Friday, October 24, 2014

The Goldfinch by Donna Tartt


5 of 5 stars *****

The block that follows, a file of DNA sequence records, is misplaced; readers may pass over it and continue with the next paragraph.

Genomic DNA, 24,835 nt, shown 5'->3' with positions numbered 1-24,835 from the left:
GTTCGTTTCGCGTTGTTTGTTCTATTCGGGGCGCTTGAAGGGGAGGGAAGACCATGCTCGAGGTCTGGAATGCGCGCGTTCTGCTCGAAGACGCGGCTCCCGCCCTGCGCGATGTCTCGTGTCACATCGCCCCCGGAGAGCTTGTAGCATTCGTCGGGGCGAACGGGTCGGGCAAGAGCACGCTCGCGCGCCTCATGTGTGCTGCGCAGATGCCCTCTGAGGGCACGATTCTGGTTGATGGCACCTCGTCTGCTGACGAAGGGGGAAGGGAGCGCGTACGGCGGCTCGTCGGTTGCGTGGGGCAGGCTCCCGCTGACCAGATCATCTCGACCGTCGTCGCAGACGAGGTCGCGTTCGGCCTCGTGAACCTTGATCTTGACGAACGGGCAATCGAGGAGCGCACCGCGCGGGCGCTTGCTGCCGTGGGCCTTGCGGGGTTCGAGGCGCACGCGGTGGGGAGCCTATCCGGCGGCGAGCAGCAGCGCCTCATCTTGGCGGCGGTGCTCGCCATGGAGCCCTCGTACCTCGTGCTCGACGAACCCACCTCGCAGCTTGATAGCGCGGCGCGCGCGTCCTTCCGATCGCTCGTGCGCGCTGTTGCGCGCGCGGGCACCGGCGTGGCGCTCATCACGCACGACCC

Once again, Donna Tartt creates an engaging story which brings life to words with her unique descriptions and common phrasings that magically transport the reader into the contemporary existence of an adolescent, Theo Decker, who experiences the death of his mother. This tragedy creates a longing for his mother that haunts him through an exquisite painting of a captive pet bird, a Goldfinch. This mysterious attraction, that lives deep in Theo, accompanies him through his schooldays, living in his best friend's household, and into adulthood that includes drugs and crimes of deceit in the art world. Theo's lifestyle gets in the way of his happiness with love and ultimately hardens his view of life as rather difficult and tedious. It's not until the end when he contemplates the masterpiece painting, the Goldfinch, that he sees, up close, the creator's brushstroke, his painstaking attention to an admirer's vision of an undercoating that gives the Goldfinch depth and fluff to its breast; but more significant to Theo is the distance required from the painting that blends the physical reality with the magical intention of the artist to captivate an onlooker into falling in love with his creation. This is the place where Theo sees a softer realm of beauty that he ascribes to the love of his life, Pippa, rather than the harsh realism of his deep secretive life that he is reluctant to share. It takes the Goldfinch to bring this revelation into Theo's consciousness.